Conclusion

Everyone seems to be in a hurry. And our everyday language can be cumbersome if we force ourselves to be specific about every detail. To make it easier, we use pronouns and shortened versions of bulky terms. That makes communicating more convenient. But when we try to make it easier to communicate, we can make it murkier.

It is important to make sure that the audience you are talking and writing to understand all of the terms and terminology that you are referring to.

Have you ever made false assumptions about what your audience understood?

As always, I welcome your comments and criticisms.

If you would like to learn more about working in consulting, get Lew’s book Consulting 101: 101 Tips for Success in Consulting at Amazon.com

Image courtesy of pakorn at FreeDigitalPhotos.net 

Related Posts
Accountability vs Blame
  Everyone makes a mistake on occasion.  I’ve seen the smartest and most meticulous people write down the wrong time or date for a meeting.  It happens.  And as long as ...
READ MORE
The Consulting Dress Code
When I started out in consulting many years ago, the dress code was very simple.  You wore a suit and tie every day; even if you were on the bench, ...
READ MORE
Transitioning to your successor
Today, we observe a phenomenon that makes the United States unique and special. We will observe the peaceful transition of power of the United States presidency. Regardless of your politics ...
READ MORE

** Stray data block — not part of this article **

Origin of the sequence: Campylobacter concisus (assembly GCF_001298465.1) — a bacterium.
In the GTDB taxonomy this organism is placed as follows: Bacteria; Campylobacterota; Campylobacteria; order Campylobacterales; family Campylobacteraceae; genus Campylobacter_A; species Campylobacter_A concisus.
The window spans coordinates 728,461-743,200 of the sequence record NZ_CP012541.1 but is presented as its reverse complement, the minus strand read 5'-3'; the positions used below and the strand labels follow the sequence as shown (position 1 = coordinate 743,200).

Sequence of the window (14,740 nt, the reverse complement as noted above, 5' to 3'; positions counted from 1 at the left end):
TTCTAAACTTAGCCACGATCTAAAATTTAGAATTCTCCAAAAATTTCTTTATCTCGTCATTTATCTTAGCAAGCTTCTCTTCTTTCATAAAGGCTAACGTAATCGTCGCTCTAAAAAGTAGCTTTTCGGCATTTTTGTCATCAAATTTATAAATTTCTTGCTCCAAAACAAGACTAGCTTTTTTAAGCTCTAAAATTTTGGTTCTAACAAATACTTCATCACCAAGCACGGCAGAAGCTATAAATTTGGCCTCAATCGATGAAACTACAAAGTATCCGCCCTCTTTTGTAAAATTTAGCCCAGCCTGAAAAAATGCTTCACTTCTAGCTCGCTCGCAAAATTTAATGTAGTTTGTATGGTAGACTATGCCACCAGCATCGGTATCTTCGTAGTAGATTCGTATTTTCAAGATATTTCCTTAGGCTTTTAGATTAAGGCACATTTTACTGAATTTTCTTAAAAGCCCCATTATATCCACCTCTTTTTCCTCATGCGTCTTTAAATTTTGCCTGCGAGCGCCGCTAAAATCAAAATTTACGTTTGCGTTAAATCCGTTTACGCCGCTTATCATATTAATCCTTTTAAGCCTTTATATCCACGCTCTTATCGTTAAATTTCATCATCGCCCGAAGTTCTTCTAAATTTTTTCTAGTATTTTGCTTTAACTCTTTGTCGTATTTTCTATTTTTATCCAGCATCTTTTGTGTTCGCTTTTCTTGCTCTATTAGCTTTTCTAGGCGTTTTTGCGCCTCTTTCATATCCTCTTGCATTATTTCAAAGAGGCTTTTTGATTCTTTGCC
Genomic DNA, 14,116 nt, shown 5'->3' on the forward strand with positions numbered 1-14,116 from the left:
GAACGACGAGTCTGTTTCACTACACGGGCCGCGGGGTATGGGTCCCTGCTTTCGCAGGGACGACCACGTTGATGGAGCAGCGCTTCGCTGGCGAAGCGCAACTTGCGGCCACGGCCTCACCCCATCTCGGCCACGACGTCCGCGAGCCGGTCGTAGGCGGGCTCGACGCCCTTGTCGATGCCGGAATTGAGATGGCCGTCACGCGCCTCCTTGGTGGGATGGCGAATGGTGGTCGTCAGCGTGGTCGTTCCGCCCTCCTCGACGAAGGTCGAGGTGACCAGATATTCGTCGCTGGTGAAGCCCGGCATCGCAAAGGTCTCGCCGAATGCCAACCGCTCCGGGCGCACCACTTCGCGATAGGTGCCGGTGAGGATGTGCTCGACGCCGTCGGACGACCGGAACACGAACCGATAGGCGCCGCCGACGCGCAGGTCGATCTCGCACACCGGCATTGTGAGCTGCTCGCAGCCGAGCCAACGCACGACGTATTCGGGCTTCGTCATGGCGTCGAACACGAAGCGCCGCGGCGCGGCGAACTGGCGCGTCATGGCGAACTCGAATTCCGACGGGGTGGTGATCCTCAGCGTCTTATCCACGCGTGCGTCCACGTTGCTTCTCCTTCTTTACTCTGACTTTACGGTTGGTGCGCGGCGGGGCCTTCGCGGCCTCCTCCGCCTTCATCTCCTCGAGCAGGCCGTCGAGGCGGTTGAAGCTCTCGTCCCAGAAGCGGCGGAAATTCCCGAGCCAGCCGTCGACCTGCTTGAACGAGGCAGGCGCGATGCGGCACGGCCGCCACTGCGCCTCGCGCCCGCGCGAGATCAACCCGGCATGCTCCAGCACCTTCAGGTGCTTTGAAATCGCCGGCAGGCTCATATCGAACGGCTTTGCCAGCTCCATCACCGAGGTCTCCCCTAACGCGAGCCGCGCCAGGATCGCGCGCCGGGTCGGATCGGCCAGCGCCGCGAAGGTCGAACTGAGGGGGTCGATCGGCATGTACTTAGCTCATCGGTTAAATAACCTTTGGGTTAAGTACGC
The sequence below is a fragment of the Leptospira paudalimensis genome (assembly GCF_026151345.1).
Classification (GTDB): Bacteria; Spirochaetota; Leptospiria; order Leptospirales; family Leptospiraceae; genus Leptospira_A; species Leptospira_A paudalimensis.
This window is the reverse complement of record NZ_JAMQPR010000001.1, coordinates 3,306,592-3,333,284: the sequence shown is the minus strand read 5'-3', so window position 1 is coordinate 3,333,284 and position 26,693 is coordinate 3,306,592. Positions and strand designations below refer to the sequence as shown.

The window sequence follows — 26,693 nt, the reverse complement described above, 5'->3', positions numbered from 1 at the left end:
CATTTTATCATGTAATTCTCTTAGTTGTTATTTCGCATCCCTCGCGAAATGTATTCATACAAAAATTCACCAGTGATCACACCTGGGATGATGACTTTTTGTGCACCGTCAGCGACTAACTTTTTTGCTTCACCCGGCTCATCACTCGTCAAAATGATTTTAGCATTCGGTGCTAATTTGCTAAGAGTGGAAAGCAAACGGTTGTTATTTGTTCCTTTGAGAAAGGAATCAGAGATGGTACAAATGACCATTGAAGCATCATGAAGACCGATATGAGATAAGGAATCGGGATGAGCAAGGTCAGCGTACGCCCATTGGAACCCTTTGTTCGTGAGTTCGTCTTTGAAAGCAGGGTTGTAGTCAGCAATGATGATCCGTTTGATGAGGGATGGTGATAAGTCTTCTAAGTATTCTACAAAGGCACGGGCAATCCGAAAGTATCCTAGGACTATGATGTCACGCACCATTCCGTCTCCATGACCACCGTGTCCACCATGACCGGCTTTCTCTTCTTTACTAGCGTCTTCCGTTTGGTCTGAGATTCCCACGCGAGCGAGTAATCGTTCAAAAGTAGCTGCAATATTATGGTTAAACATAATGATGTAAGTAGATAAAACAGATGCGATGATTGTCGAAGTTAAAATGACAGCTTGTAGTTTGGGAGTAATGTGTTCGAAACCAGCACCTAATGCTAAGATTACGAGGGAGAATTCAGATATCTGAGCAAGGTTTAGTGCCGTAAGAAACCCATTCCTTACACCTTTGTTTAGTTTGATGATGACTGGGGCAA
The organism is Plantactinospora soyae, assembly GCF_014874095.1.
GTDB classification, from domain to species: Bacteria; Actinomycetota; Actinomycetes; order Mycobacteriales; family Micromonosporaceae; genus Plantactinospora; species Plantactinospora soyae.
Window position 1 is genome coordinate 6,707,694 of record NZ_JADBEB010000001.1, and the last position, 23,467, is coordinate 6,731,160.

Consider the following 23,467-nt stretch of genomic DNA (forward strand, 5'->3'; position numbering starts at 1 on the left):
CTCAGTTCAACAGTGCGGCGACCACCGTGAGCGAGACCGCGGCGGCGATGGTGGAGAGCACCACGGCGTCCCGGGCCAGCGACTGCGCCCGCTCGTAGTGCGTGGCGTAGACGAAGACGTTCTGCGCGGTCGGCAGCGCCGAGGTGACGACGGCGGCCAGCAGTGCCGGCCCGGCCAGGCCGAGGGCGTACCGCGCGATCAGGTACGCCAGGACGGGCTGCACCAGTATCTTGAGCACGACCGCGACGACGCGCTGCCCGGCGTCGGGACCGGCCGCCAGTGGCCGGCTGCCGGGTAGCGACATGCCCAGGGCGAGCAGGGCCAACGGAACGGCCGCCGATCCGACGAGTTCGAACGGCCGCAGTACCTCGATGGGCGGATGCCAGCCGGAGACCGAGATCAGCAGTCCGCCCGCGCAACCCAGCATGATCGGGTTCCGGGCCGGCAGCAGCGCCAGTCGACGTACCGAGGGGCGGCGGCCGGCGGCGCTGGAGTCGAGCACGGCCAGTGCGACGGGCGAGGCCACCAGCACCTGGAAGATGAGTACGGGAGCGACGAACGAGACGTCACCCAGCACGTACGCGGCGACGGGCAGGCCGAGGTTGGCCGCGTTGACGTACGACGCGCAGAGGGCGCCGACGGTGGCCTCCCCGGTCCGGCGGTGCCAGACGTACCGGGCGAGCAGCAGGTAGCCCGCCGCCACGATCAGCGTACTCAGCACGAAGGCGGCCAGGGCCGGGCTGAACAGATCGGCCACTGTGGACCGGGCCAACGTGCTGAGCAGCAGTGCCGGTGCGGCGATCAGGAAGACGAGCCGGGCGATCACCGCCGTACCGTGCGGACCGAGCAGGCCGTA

10 Ways to Have More Efficient Days
I meet busy people all the time. They're the people who run from meeting to meeting. They're usually running late. They start a to-do list, but they usually don't finish ...
READ MORE
How I’ve Learned to Love Failing
After a five-year stint away from consulting, I realized that I missed it.  A lot.  I enjoyed the two jobs I held during my little sabbatical and met some incredible people.  But ...
READ MORE
4 Ways to Enhance a Consultant’s Credibility
Cassandra is a character from Greek Mythology who was granted the gift of prophesy from the god Apollo. It was on the condition that she would fulfill his amorous desires. ...
READ MORE
Consulting: Stepping Stone or Career
In days gone by, the terms job and career were synonymous.  Whether you were fresh out of high school, college or the military, you got a job and worked there ...
READ MORE
Treating the Root Cause of the Problem
A colleague of mine recently went to the doctor a while back.  He was having some severe pain in his knees.  The doctor quietly analyzed the problem and then sat ...
READ MORE
How To Be Successful in Consulting by Failing
We hear about people “playing it safe” all the time. You hear it in investing scenarios when someone invests in vehicles that may not aggressively increase in value, but probably ...
READ MORE
Are You Really Too Busy?
I didn’t get a chance to get to that. I’m so busy, it’s on my list, I’m just buried in work. I didn’t see that email in my overflowing inbox.  When did ...
READ MORE
Accountability vs Blame
The Consulting Dress Code
Managing the Transitioning to Your Successor
10 Ways to Have More Efficient Days
How I’ve Learned to Love Failing
4 Ways to Enhance a Consultant’s Credibility
Consulting: Stepping Stone or Career
Treating the Root Cause of the Problem
How To Be Successful in Consulting by Failing
Are You Really Too Busy?